And yet, it wasn’t enough in America. By 1998, the Pico had been discontinued. While the platform had earned SEGA of America over $100 million in profit in its five years on the market, this apparently was not enough to satisfy those at Sega’s headquarters in Japan.
“Japan was making decisions for me,” Kalinske said. “And they said to me, ‘Stop wasting your time on that. It takes too much effort and too much money. You could just do another Sonic title and do a lot more revenue, a lot more profitably. It’s easier.”
And yet, in Japan, the Pico faced a much different fate. It would become one of the most popular edutainment platforms of all time there, and would even see a slightly slimmer remodel in 2000. Known in Japan as the Kids’ Computer Pico, over 220 games would be released between 1993 and 2005, with there being licensed titles based on popular anime series such as Anpanman and Doraemon, international recognizable brands such as LEGO and McDonald’s, and even Nintendo’s perennial cash cow Pokémon.
While exact Japanese system sale numbers are unknown, it is obvious that the three SEGA-published Pokémon Pico games were incredibly popular, with a special Pikachu-edition Pico console being released in 2003.
By this point, the Pico was over ten years old, and SEGA mostly seemed uninterested in supporting a home console. However, around the time of the Dreamcast’s worldwide discontinuation, control of the Pico line was handed over to SEGA’s toy division, the fittingly named SEGA Toys.
After over a decade of success, SEGA Toys’ higher-ups saw a successor to the Pico as a no-brainer.
Getting real weird with it, Pico Beena style
In mid-2005, two major milestones occurred in the SEGA Pico’s life. First off, thanks in part to an edutainment obsession born from bringing the original Pico to market, Tom Kalinske took the reigns of Leapfrog as CEO.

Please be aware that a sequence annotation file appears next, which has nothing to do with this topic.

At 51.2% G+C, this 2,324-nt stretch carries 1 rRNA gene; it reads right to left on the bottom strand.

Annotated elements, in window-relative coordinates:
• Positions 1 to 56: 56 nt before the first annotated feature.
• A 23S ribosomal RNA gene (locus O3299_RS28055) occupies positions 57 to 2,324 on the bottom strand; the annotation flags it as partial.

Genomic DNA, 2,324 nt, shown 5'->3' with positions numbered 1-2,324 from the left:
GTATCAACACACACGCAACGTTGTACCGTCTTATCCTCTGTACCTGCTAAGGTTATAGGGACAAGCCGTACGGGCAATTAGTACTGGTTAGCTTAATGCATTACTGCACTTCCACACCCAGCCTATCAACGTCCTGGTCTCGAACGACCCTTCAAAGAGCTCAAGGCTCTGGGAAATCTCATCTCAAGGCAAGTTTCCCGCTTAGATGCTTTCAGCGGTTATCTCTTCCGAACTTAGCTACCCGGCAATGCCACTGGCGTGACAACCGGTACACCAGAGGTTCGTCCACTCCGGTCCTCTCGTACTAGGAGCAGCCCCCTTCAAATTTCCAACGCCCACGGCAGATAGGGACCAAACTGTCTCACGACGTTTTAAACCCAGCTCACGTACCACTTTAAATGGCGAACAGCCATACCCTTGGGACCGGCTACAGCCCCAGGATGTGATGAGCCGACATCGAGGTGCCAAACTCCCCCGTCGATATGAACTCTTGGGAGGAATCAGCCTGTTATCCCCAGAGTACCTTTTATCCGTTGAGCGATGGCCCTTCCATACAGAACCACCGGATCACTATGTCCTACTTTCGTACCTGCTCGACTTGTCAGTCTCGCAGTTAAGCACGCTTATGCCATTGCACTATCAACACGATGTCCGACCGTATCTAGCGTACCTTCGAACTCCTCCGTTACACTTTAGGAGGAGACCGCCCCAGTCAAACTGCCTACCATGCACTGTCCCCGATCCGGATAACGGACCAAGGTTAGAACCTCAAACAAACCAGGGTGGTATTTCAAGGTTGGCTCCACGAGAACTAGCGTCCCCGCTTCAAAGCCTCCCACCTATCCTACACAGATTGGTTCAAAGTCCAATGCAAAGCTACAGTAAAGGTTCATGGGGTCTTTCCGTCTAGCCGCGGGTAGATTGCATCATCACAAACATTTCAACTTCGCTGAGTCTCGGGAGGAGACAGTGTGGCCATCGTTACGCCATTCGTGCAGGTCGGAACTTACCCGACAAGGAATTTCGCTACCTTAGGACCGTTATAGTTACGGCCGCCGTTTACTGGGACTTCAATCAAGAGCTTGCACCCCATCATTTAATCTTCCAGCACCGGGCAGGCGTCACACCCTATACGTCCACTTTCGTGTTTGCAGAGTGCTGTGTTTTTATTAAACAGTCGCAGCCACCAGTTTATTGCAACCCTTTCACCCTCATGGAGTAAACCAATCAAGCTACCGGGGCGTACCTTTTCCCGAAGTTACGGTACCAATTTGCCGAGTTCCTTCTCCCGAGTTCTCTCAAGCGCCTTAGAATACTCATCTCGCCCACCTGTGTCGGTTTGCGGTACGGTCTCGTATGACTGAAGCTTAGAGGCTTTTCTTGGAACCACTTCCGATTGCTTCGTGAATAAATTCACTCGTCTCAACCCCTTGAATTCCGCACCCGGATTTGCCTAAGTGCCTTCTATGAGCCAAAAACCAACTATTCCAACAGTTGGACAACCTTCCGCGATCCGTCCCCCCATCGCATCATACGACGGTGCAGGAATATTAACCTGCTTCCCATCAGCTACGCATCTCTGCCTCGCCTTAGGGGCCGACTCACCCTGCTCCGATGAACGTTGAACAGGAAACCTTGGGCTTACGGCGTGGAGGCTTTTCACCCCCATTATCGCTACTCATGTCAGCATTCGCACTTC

Best known for their Leapster line of systems, Leapfrog’s gaming hardware had the levels of success Stateside that the Pico line had in Japan. There was even a Sonic game released for the Leapster that same year.
Over in Japan, SEGA toys launched the long-awaited successor to the Pico. Priced at 15,000¥ ($117 USD) at launch, this 32-bit, non-3D capable system aimed to bring the Pico line into the 21st century.
The Beena looks like a slim, modern evolution of the original Pico. Featuring two sets of built-in controls, upgraded Storyware cartridges, built-in speakers, and, in some models, a rechargeable battery. There’s even a secondary battery slot that can be used to enable a real-time clock, allowing the system, for example, to wish the user a happy birthday when that date comes around. The Beena aims to not only be more powerful than the original Pico but more portable as well.
Off the bat, it was available in a variety of colors. There were blue systems, yellow and pink systems, Anpanman-edition systems, Pokémon-edition systems, and, in 2008, a slimline version of the console called the BeenaLite. In every way, shape, and form it was an upgrade over the original – save, perhaps for the replacement of the original model’s sturdy curved base with a Nintendo Switch-esque kickstand.
To truly differentiate the system from SEGA hardware passed, the Beena launched not with a Sonic the Hedgehog title, but instead with an introductory title featuring a new green teddy bear mascot. It’s a game that really isn’t educational, but does show off the features of the Beena through minigames that heavily rely on drawing, tapping, and using button combinations. Fittingly, this glorified tech demo was titled Welcome to Beena Town!
The library here is downright odd for a SEGA system. Like the original, there were plenty of games based on popular Japanese properties — Super Sentai, Kamen Rider, Cinnamoroll, and Hello Kitty come to mind. But more so than the original, Pokémon featured heavily on the platform.
Between 2005 and 2010, SEGA published four different Pokémon games for the Beena. These games all ranged from teaching numbers to Kanji writing practice to even exploring the wonderful world of sports. And despite being so popular that there were Pokémon-themed Beena and BeenaLite system bundles, this seemed to come at the expense of the presence of SEGA’s own flagship series.
Notably absent from the Beena is any game or even any mere reference to SEGA’s own mascot, Sonic.
Perhaps, after the global sales failures of SEGA’s post-Genesis game systems, SEGA Toys aimed to distance themselves from SEGA’s traditional staple series. The Beena library is overwhelmingly filled with licensed titles. The likes of Crazy Taxi and Phantasy Star may be missing, but in their place are the likes of Toy Story 3 and Thomas the Tank Engine.